Avoiding Burnout: Building Better Remote Work Boundaries

Sep 2, 2021

Let’s face it: working from home takes some getting used to. Depending on the type of employee, some use it as one long coffee break, or they simply don’t know when to switch off.

The majority of remote workers fall into that second camp, as statistics bear out. A recent Catalyst report shows that COVID-related work burnout was reported in 88.4 percent of survey respondents, with 60.7% of those reporting high levels of burnout.

Despite the positive benefits of remote work – feeling more innovative (63%); being more engaged in work (75%); feeling more included (93%), and; feeling more likely to remain committed to the organization – some workers are overdoing it.

More than just a few, it would seem. According to an Indeed.com survey, 52% say they have experienced or are experiencing burnout in 2021 – an increase over pre-COVID survey where just 43% felt burnout. And 67% believe burnout has worsened during the pandemic. They’re reporting working longer hours, and that, says 27% of survey respondents, is attributing to feeling burned out.

With so many of us working remotely, understanding how to prevent or alleviate burnout is critical. Fortunately, just a few modifications in your workday – and your behavior – can bring more order to your day, and deliver a better work-life balance.

Setting Clear Work/Home Boundaries

To find that balance, you need to keep both areas of your life separate. But how do you do that when work and home are the same place? Start with creating boundaries.

Login/logout. When the computer/laptop is on, you’re working. That simple shift in thinking – and in presenting your boundaries to other people in the home – gives you a more defined mindset. When you logout, you’re now on personal time. Work cannot interfere.

Set regular hours. Set a work schedule. For instance, in by 8 am, out by 4 pm. Stick with your schedule as closely as possible. Establishing a routine creates a clear boundary between work life and personal life.

Reintroduce your “commute.” Before starting your day, go out for coffee, take a quick walk, or go for a short drive. Treat this as your psychological commute. You are leaving home, and arriving back at your work station. Create that mental separation between work and home, even if they are in the same location.

Schedule breaks. Working in an office is filled with breaks – chats with coworkers, coffee breaks, lunch breaks, even exercise breaks. When working remotely, schedule breaks throughout your day. Put them on your calendar and don’t allow anything to get in the way. Walk, stretch, get out of your workspace and do something that isn’t work-related. Two small breaks along with your lunch break can reset your balance.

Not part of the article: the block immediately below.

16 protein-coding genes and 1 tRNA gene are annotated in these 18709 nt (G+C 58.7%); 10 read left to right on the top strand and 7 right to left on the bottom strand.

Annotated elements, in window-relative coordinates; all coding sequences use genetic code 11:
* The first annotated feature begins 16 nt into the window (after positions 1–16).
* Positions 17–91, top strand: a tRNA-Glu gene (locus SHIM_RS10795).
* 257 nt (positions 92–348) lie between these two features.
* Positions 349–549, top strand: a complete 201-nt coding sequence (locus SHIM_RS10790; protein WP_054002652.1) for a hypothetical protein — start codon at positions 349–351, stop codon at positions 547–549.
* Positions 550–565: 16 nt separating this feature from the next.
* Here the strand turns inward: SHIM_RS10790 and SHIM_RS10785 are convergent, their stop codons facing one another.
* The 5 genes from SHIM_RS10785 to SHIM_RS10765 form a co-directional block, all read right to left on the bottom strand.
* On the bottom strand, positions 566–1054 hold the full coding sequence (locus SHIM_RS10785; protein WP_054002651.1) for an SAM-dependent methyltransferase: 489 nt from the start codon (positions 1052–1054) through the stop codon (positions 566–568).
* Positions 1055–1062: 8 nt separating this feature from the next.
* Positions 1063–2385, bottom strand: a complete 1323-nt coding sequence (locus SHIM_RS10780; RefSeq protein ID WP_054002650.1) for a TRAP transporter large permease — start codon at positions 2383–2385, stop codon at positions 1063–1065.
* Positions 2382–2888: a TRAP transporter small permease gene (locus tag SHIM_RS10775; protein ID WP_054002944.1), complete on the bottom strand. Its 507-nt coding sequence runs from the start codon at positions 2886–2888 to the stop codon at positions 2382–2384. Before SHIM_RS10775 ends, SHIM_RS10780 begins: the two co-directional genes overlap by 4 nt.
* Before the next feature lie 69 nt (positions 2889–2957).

Limit work-related communications to work hours. Work-related emails, texts, and calls should be restricted to work hours. Establish with your employer and colleagues when you’re available – put your availability in your signature. Anything that comes in after quitting time can wait.

The same goes for personal chores. The more that invade your work life, the longer your workday becomes and the more blurred the line between work and personal becomes. Limit errands to your breaks, and don’t allow family or partners to interrupt with personal issues. Save them for your breaks.

Log out at the end of your shift. Turn the machine down. Log off. Put away papers and stow the laptop. No matter how big or small your remote workspace is, putting work aside physically will help you put it away mentally, as well.

Ask for help. Your manager cannot know you’re overworked unless you say so. If you feel you’re unable to keep up with the amount of work coming in, schedule a conversation. Let your manager know what you can handle reasonably. Ask for their support, and work with them to devise a more manageable workload.

Stay social. Believe it or not, plenty of burnout occurs when people feel isolated from coworkers and their employers. Stay connected to your coworkers. If you can’t meet in person, meet virtually. Have virtual happy hours, celebrate birthdays and milestones, or host a virtual game night. Reconnecting with your workmates can be energizing.

Moving Forward Confidently

Also, don’t forget to take time off. Use those mental health days, sick days, and vacation days to get away from work and recharge.

Burnout can be crippling and demoralizing. Combatting it with a plan that separates work from home, and puts limits on your availability, can protect both your work hours and your personal time.


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